Computational elbow joint models, capable of simulating medial collateral ligament deficiency, can be extremely valuable tools for surgical planning and refinement of therapeutic strategies. The objective of this study was to investigate the effects of varying levels of medial collateral ligament deficiency on [...] Read more.
Computational elbow joint models, capable of simulating medial collateral ligament deficiency, can be extremely valuable tools for surgical planning and refinement of therapeutic strategies. The objective of this study was to investigate the effects of varying levels of medial collateral ligament deficiency on elbow joint stability using subject-specific computational models. Two elbow joint models were placed at the pronated forearm position and passively flexed by applying a vertical downward motion on humeral head. The models included three-dimensional bone geometries, multiple ligament bundles wrapped around the joint, and the discretized cartilage representation. Four different ligament conditions were simulated: All intact ligaments, isolated medial collateral ligament (MCL) anterior bundle deficiency, isolated MCL posterior bundle deficiency, and complete MCL deficiency. Minimal kinematic differences were observed for isolated anterior and posterior bundle deficient elbows. However, sectioning the entire MCL resulted in significant kinematic differences and induced substantial elbow instability. Joint contact areas were nearly similar for the intact and isolated posterior bundle deficiency. Minor differences were observed for the isolated anterior bundle deficiency, and major differences were observed for the entire MCL deficiency. Complete elbow dislocations were not observed for any ligament deficiency level. As expected, during isolated anterior bundle deficiency, the remaining posterior bundle experiences higher load and vice versa. Overall, the results indicate that either MCL anterior or posterior bundle can provide anterior elbow stability, but the anterior bundle has a somewhat bigger influence on joint kinematics and contact characteristics than posterior one. A study with a larger sample size could help to strengthen the conclusion and statistical significant. Full article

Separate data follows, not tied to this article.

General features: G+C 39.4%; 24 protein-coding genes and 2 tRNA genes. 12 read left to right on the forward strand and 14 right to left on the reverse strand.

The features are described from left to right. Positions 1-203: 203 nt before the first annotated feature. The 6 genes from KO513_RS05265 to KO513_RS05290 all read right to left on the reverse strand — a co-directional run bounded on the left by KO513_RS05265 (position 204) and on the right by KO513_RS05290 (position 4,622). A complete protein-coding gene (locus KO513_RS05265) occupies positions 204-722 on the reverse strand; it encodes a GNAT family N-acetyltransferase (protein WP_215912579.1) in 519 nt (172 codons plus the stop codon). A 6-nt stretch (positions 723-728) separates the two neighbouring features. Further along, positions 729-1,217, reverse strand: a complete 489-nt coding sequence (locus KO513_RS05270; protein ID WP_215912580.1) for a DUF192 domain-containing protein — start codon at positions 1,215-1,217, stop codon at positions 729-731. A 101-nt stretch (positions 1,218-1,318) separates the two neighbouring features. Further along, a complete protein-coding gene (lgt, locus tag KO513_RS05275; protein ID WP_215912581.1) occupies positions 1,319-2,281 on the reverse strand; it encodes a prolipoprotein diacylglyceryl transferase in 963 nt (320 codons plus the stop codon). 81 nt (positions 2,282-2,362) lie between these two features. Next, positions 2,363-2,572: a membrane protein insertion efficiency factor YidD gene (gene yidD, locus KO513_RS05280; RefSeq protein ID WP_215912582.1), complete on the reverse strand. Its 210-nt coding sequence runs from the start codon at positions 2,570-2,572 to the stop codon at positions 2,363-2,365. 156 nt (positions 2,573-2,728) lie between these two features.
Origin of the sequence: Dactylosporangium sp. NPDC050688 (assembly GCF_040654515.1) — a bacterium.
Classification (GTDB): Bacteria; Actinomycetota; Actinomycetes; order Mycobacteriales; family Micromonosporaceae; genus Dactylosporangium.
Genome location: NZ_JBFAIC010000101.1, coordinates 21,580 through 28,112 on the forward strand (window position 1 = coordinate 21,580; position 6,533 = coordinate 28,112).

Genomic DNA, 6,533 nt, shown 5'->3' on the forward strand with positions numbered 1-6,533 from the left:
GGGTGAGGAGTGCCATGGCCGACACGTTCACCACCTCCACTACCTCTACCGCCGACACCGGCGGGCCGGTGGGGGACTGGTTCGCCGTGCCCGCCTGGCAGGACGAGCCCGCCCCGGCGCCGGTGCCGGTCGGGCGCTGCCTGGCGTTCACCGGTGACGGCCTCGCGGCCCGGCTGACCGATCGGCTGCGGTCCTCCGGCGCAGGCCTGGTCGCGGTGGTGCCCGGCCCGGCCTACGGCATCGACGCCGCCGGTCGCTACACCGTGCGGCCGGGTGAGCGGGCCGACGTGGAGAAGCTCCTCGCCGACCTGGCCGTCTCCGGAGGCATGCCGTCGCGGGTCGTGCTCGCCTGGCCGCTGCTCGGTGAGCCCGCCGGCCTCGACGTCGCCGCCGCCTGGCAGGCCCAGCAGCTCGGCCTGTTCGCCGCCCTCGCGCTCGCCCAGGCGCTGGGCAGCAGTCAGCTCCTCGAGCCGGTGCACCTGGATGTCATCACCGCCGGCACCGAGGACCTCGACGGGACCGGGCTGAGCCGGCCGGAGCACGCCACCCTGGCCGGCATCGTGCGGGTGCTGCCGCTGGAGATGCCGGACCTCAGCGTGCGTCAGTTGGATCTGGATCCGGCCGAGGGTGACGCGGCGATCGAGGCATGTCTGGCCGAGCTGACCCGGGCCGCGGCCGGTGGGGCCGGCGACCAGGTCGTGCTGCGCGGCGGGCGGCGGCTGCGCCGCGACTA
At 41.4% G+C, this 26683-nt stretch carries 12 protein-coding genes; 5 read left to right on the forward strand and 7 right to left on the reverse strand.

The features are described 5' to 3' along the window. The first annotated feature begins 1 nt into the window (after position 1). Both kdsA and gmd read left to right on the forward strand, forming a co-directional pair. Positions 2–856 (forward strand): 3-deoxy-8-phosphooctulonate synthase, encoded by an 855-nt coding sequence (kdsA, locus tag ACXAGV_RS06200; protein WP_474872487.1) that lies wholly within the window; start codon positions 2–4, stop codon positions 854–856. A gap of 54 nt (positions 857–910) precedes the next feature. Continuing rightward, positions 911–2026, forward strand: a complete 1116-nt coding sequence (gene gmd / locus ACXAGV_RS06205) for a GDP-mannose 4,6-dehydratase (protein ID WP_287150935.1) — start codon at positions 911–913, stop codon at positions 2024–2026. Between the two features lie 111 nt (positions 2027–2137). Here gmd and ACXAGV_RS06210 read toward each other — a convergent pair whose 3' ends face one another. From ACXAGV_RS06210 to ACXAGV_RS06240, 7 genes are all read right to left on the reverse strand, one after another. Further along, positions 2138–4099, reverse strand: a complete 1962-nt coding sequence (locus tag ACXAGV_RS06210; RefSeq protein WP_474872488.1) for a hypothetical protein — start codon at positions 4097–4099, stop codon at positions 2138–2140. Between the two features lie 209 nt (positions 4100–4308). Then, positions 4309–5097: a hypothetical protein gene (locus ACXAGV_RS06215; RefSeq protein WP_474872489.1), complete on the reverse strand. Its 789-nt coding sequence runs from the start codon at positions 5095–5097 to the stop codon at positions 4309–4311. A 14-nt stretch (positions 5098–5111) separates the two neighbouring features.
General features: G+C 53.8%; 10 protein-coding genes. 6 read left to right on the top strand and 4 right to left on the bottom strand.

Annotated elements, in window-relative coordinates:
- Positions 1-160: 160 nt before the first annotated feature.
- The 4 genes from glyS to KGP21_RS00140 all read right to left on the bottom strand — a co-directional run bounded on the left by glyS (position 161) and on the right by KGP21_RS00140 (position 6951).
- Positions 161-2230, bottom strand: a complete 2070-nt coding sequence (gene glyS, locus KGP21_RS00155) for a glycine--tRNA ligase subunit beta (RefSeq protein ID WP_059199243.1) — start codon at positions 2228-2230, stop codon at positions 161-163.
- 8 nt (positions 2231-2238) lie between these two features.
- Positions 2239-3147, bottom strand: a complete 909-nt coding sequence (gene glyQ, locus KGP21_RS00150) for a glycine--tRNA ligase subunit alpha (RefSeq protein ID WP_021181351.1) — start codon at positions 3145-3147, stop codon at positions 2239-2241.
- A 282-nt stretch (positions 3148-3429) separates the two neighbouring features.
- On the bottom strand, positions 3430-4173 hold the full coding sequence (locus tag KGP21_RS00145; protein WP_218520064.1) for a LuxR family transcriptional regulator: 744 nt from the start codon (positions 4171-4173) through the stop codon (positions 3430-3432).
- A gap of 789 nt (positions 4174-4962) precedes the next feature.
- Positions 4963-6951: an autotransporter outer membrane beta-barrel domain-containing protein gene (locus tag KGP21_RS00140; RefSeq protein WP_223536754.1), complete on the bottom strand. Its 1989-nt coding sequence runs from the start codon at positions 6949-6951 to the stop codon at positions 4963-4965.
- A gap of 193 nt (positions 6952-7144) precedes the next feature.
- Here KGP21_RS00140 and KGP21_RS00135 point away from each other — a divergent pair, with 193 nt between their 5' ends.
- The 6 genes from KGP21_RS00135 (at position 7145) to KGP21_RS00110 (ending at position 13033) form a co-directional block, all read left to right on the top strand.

(This article belongs to the Special Issue Engineering Bone-Implant Materials)